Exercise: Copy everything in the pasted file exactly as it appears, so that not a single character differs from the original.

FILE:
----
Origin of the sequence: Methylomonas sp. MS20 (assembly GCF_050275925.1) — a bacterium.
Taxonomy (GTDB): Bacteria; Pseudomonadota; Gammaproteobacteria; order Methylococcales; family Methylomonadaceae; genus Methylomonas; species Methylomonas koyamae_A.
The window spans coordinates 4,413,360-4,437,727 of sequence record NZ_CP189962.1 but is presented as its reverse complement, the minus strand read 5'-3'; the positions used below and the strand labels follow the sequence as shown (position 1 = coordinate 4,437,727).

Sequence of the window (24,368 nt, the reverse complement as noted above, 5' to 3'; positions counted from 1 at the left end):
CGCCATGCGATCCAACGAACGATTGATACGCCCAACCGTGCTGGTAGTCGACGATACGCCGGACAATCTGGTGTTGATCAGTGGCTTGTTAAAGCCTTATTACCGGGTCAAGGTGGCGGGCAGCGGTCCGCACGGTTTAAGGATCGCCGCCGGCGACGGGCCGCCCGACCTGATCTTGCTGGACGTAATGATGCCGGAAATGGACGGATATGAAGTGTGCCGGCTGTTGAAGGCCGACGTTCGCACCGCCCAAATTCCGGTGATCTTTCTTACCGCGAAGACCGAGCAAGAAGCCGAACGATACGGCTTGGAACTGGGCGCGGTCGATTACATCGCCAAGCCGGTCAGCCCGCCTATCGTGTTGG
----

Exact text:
Origin of the sequence: Methylomonas sp. MS20 (assembly GCF_050275925.1) — a bacterium.
Taxonomy (GTDB): Bacteria; Pseudomonadota; Gammaproteobacteria; order Methylococcales; family Methylomonadaceae; genus Methylomonas; species Methylomonas koyamae_A.
The window spans coordinates 4,413,360-4,437,727 of sequence record NZ_CP189962.1 but is presented as its reverse complement, the minus strand read 5'-3'; the positions used below and the strand labels follow the sequence as shown (position 1 = coordinate 4,437,727).

Sequence of the window (24,368 nt, the reverse complement as noted above, 5' to 3'; positions counted from 1 at the left end):
CGCCATGCGATCCAACGAACGATTGATACGCCCAACCGTGCTGGTAGTCGACGATACGCCGGACAATCTGGTGTTGATCAGTGGCTTGTTAAAGCCTTATTACCGGGTCAAGGTGGCGGGCAGCGGTCCGCACGGTTTAAGGATCGCCGCCGGCGACGGGCCGCCCGACCTGATCTTGCTGGACGTAATGATGCCGGAAATGGACGGATATGAAGTGTGCCGGCTGTTGAAGGCCGACGTTCGCACCGCCCAAATTCCGGTGATCTTTCTTACCGCGAAGACCGAGCAAGAAGCCGAACGATACGGCTTGGAACTGGGCGCGGTCGATTACATCGCCAAGCCGGTCAGCCCGCCTATCGTGTTGG